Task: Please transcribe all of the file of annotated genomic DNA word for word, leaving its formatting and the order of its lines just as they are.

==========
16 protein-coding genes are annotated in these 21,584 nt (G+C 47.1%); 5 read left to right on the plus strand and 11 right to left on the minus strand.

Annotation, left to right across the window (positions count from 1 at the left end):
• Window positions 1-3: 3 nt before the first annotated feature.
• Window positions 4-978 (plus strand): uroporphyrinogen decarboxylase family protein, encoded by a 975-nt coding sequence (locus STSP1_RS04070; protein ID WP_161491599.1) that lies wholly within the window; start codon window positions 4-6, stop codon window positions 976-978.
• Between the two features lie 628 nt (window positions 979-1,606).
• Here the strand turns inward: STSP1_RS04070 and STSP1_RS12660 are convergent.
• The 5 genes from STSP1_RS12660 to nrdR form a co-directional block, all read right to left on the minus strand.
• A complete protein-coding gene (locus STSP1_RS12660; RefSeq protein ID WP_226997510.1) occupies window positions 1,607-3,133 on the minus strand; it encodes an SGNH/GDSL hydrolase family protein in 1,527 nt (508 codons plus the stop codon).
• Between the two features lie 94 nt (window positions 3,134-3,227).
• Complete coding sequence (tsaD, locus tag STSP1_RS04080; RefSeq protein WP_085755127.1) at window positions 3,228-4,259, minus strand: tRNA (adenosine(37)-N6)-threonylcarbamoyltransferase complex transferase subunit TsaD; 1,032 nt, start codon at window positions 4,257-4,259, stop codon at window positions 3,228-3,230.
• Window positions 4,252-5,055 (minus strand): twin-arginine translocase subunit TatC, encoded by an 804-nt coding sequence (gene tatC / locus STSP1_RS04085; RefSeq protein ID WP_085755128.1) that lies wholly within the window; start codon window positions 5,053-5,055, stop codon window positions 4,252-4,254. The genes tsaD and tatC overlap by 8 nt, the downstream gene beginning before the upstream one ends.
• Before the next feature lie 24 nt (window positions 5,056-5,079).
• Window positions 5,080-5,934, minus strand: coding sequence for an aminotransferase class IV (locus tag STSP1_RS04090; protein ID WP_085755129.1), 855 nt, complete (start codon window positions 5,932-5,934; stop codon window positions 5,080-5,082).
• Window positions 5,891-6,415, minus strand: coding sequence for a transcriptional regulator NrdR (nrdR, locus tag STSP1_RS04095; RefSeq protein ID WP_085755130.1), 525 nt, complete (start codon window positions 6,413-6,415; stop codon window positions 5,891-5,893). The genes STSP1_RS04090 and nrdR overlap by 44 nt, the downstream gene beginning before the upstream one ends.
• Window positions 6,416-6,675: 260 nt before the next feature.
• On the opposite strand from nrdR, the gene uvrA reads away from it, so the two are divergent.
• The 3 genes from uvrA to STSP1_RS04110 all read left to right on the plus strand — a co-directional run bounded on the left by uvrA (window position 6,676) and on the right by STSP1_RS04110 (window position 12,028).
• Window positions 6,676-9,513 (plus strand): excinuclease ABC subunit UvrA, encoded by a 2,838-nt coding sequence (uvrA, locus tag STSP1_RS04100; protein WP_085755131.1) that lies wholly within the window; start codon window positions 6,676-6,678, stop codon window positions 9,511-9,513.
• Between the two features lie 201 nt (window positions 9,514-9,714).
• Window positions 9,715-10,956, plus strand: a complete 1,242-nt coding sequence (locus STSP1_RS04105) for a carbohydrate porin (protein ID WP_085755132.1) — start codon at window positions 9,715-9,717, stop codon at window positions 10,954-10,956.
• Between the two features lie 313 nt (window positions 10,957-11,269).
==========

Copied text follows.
16 protein-coding genes are annotated in these 21,584 nt (G+C 47.1%); 5 read left to right on the plus strand and 11 right to left on the minus strand.

Annotation, left to right across the window (positions count from 1 at the left end):
• Window positions 1-3: 3 nt before the first annotated feature.
• Window positions 4-978 (plus strand): uroporphyrinogen decarboxylase family protein, encoded by a 975-nt coding sequence (locus STSP1_RS04070; protein ID WP_161491599.1) that lies wholly within the window; start codon window positions 4-6, stop codon window positions 976-978.
• Between the two features lie 628 nt (window positions 979-1,606).
• Here the strand turns inward: STSP1_RS04070 and STSP1_RS12660 are convergent.
• The 5 genes from STSP1_RS12660 to nrdR form a co-directional block, all read right to left on the minus strand.
• A complete protein-coding gene (locus STSP1_RS12660; RefSeq protein ID WP_226997510.1) occupies window positions 1,607-3,133 on the minus strand; it encodes an SGNH/GDSL hydrolase family protein in 1,527 nt (508 codons plus the stop codon).
• Between the two features lie 94 nt (window positions 3,134-3,227).
• Complete coding sequence (tsaD, locus tag STSP1_RS04080; RefSeq protein WP_085755127.1) at window positions 3,228-4,259, minus strand: tRNA (adenosine(37)-N6)-threonylcarbamoyltransferase complex transferase subunit TsaD; 1,032 nt, start codon at window positions 4,257-4,259, stop codon at window positions 3,228-3,230.
• Window positions 4,252-5,055 (minus strand): twin-arginine translocase subunit TatC, encoded by an 804-nt coding sequence (gene tatC / locus STSP1_RS04085; RefSeq protein ID WP_085755128.1) that lies wholly within the window; start codon window positions 5,053-5,055, stop codon window positions 4,252-4,254. The genes tsaD and tatC overlap by 8 nt, the downstream gene beginning before the upstream one ends.
• Before the next feature lie 24 nt (window positions 5,056-5,079).
• Window positions 5,080-5,934, minus strand: coding sequence for an aminotransferase class IV (locus tag STSP1_RS04090; protein ID WP_085755129.1), 855 nt, complete (start codon window positions 5,932-5,934; stop codon window positions 5,080-5,082).
• Window positions 5,891-6,415, minus strand: coding sequence for a transcriptional regulator NrdR (nrdR, locus tag STSP1_RS04095; RefSeq protein ID WP_085755130.1), 525 nt, complete (start codon window positions 6,413-6,415; stop codon window positions 5,891-5,893). The genes STSP1_RS04090 and nrdR overlap by 44 nt, the downstream gene beginning before the upstream one ends.
• Window positions 6,416-6,675: 260 nt before the next feature.
• On the opposite strand from nrdR, the gene uvrA reads away from it, so the two are divergent.
• The 3 genes from uvrA to STSP1_RS04110 all read left to right on the plus strand — a co-directional run bounded on the left by uvrA (window position 6,676) and on the right by STSP1_RS04110 (window position 12,028).
• Window positions 6,676-9,513 (plus strand): excinuclease ABC subunit UvrA, encoded by a 2,838-nt coding sequence (uvrA, locus tag STSP1_RS04100; protein WP_085755131.1) that lies wholly within the window; start codon window positions 6,676-6,678, stop codon window positions 9,511-9,513.
• Between the two features lie 201 nt (window positions 9,514-9,714).
• Window positions 9,715-10,956, plus strand: a complete 1,242-nt coding sequence (locus STSP1_RS04105) for a carbohydrate porin (protein ID WP_085755132.1) — start codon at window positions 9,715-9,717, stop codon at window positions 10,954-10,956.
• Between the two features lie 313 nt (window positions 10,957-11,269).